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article imageBritish Government Set To Crack Down On Psychic Community

By J Ocean Dennie     May 7, 2008 in World
By the end of May, if British legislators have their way, a series of new EU-inspired consumer protection regulations will be in place to safeguard against fraudulent activity in a widening range of commercial activity.
The looming clampdown is drawing the loudest protest from the country's spiritualist and psychic communities. The group feels the stiffer regulatory scheme will wreak havoc on their practices of communicating with the deceased and predicting the future since it will place more onerous restrictions upon them and potentially opening them up to more litigation.
On April 18, about a dozen British mediums, psychics, healers and Tarot card readers congregated in Trafalgar Square before marching to the Prime Minister's office at 10 Downing St. to submit a petition with up to 10,000 signatures requesting that the government maintain the law currently on the books and forget about the new measures altogether. The most vocal opponents are in favour of retaining the 1951 Fraudulent Mediums Act whereby prosecutors had to prove that a medium or healer intended to commit fraud in order to secure a conviction.
The 1951 Act replaced the more archaic 1735 Witchcraft Act. The latter ended the practice of executing those who claimed to have supernatural powers. Although it shunned executions, it contained no presumption of innocence and automatically assumed mystics were frauds, to be punished with a prison sentence or a fine.
In turn, the 1951 Act carries a maximum penalty of two years in prison or a fine. The law, however, has been rarely enforced due to the reversed legal onus upon prosecutors to prove there was an intention to deliberately deceive a client. As a result, the UK's Guardian reports that there have been fewer than ten convictions over the past twenty years. The new regulations that are expected to be adopted will provide a range of criminal and civil penalties, including two year prison sentences for the most egregious cases. The aspect most disconcerting to the spiritualist community is that, once again, there will be no need for prosecutors to prove an intention to commit fraud. The presumption of innocence will be retracted so that spiritualists and mediums must prove they did not mislead, coerce or take advantage of any 'vulnerable' consumers.
The government appears unreceptive to the spritualists' protest due to the fact that the regulations are aimed at more than simply covering the realms of divination and mediumship.
As reported in the Guardian: “If the Consumer Protection Regulations are approved by Parliament, as is likely...the regulations will come into force on 26 May. They will ban 31 types of unfair sales practice outright, including bogus closing-down sales, prize-draw scams and aggressive doorstep selling, and will for the first time establish a catch-all duty not to trade unfairly, closing loopholes that rogue traders have been able to exploit”.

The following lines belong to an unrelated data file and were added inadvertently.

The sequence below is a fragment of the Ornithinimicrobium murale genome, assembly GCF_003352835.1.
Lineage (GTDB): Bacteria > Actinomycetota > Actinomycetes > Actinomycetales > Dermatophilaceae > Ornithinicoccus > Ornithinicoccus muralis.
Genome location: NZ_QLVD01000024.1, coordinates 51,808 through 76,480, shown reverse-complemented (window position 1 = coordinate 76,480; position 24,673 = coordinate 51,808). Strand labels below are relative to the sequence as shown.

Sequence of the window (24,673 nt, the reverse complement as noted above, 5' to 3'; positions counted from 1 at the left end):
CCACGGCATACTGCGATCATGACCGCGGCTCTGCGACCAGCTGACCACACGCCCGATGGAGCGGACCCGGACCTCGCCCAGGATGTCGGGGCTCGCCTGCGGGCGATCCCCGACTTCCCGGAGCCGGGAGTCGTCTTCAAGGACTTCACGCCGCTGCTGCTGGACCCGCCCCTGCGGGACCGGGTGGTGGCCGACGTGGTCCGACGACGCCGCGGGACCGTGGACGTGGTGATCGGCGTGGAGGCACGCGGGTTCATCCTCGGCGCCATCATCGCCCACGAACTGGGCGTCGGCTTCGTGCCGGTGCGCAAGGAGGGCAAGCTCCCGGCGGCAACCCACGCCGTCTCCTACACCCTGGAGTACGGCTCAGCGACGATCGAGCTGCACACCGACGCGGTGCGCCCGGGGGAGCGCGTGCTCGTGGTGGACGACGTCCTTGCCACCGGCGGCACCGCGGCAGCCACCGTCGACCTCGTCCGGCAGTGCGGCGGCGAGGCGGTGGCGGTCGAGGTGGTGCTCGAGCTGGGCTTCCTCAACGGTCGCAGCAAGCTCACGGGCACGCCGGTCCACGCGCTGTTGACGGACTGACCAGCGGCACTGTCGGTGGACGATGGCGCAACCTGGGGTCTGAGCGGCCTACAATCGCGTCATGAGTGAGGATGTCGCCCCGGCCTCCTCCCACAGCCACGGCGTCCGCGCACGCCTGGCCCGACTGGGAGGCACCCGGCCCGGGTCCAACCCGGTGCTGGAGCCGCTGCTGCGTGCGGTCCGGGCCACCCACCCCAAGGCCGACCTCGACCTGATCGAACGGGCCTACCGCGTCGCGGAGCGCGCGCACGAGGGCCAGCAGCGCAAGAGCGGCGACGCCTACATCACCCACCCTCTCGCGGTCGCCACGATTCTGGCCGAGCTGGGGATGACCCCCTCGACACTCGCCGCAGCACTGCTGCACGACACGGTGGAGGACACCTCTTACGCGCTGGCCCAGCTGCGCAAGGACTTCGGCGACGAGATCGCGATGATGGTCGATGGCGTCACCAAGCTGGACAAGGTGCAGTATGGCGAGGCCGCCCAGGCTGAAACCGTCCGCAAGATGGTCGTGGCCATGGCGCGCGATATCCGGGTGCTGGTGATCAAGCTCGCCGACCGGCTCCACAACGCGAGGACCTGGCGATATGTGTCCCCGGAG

By lumping spiritualism in as a consumer service, mediums assert they are prone to a spike in lawsuits if customers are somehow dissatisfied with the information they receive. The solution, according to legal experts is to provide a disclaimer up front, making it clear that any communication with the other side is undertaken strictly for 'entertainment purposes' or as a 'scientific experiment'.
Spiritualists claim that such measures discriminate against their practices which they believe are religious in nature.
Carole McEntee-Taylor, a healer who recently co-founded the Spiritual Workers' Association said in an interview with The Guardian that having to stand up and describe the invoking of spirits as an 'experiment' was forcing spiritualists to 'lie and deny our beliefs'. She added: 'No other religion has to do that. And how can you tell if someone is vulnerable? You would have to ask them if they felt vulnerable, or had mental health issues, or were of a nervous disposition.'
Spritiualism, however, does possess a distinct commercial side to it, so ultimately, the distinction between it existing as a commercial enterprise and a religion is blurred in the minds of many British citizens. If the Spiritualist Church in Britain, founded in the mid 1800s does indeed legally constitute a religious organization, they may have an opportunity to make a case for discrimination before the European Court of Human Rights.
The likelihood of increased civil litigation seems unlikely since plaintiffs will still be held to certain legal standards in bringing their cases forward. Simply claiming nothing more than the defendant misled them will not hold up in any respectable court of law in the country.
Insert Richard's comments...
Skeptics still abound and they see nothing wrong with the change in law. The website Skeptical Monkey writes: “In order to differentiate themselves from the charlatans, all they have to do is prove their claims are true. Any person who claims to provide a service to the public should first be willing to prove that they can actually provide that service."
And as with any commercial transaction, there exists a buyer beware element. Though the new regulations seek to protect 'vulnerable' individuals (which is difficult to define on its own), most reasonable people can judge for themselves whether the information they are receiving is authentic or not. And of course, if people feel they have been bilked, they can simply refuse to pay. Nothing and no one is preventing them from doing so in protest.
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